Berkshire (*/brk)

s/s + modifiers (k10).

"With the exception of fox varieties, a mouse of any standardized colour, with a symmetrical white spot on the forehead. A symmetrical white rectangular spot on the belly, beginning between the forelegs and ending between the hind legs. Feet stops are required, not running into the belly markings. Tail stop to be at most halfway along the tail. White to be pure and devoid of any coloured spots or markings, the coloured back and sides to be devoid of any white spots. A white spot on the lower jaw is not the considered a disqualifying fault. Eye colour to be as in standardized variety."

Breeding information below the pictures.

Shs blue berkshire doe Apollon Sininen Tähti
b. Maria Kallio, o. Anniina Tuura
pic: Anniina Tuura

Quite good belly markings.

(Click the pic for larger image.)

The same mouse as above.

(Click the pic for larger image.)

Quick Look

Berkshire is one of those varieties with uncertain genetic background. Berkshire is the "other half" of an older standard for berkshire, which proved to be trying to cover two different markings. This unworking (provisional) standard was split into a blazed, white bellied blazed and head and belly spotted berkshire. The genetics of the variety is rather uncertain, but the article on blazed deals with the W-theory, while this looks at the s-theory.

The W-theory

Berkshire mice with a variegated background are berkshire instead of variegated for the same reason that makes s/s-berkshire a berkshire instead of even/broken/misc s/s-spotted: it's all about modifiers. Like the recessive white spotting gene s, W has it's own set of modifiers. The general term is m(W)-complex (compare with k-complex of the s). In real life, this "complex" is a group of several different loci in different chromosomes, each affecting one part of how W white spotting appears on a mouse.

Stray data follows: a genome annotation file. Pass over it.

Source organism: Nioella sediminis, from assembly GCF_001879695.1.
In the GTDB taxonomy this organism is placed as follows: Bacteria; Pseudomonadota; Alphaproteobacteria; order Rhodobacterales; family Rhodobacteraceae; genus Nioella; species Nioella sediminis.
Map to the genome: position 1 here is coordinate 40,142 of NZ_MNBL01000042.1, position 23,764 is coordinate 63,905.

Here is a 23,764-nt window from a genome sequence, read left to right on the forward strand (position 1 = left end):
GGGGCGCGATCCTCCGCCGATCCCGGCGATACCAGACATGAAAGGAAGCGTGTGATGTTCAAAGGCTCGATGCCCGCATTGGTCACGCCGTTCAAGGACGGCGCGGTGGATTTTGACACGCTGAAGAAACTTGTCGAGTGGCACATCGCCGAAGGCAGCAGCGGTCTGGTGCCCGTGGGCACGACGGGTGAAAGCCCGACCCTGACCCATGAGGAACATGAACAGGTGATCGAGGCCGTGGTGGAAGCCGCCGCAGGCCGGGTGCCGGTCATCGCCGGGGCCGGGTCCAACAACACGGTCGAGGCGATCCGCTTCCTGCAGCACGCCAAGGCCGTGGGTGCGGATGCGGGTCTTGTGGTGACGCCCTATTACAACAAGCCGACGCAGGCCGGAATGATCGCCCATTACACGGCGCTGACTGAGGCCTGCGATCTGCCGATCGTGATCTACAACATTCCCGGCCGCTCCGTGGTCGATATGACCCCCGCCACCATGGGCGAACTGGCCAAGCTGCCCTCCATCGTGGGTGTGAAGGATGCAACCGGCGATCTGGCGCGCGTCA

Silvers writes how some w/w mice of a W/+ (variegated) line occasionally had a belly spot and sometimes a white spot on the black. This, of course, has nothing to do with blazed mice as such, but shows how the correct set of modifiers can make a non-white spotted mouse show white spotting.

Furthermore, on some geneticist's sites I found pictures of W/+ mice (+ = wild type, w) with "berkshire" markings, along with description saying: "On most genetic backgrounds, W/+ adults have a moderate-sized white belly spot, white feet and white tail tip."

The point being: when a variegated x self combination produces berkshire (or blazed), the modifiers present in both parents and the combinations of these modifiers determine, whether the individual W/w mice born are variegateds or berkshires (and if the white is especially seen in the bellies of w/w mice).

(What's still unknown is, are our variegateds W/+ or Wv/+ , or if there are both of these genes around. Sources say contrasting things about the effects of these two genes. With Wv you'll get slightly bigger litters than with W, as most W/W young die in womb and are never born. Both genes are affected with anemia in homozygotes, Wv/Wv young surviving longer and with milder symptoms, W/W young tend to live only for a few days. It is also possible that our variegateds are of some other Wadd a number here mutation.)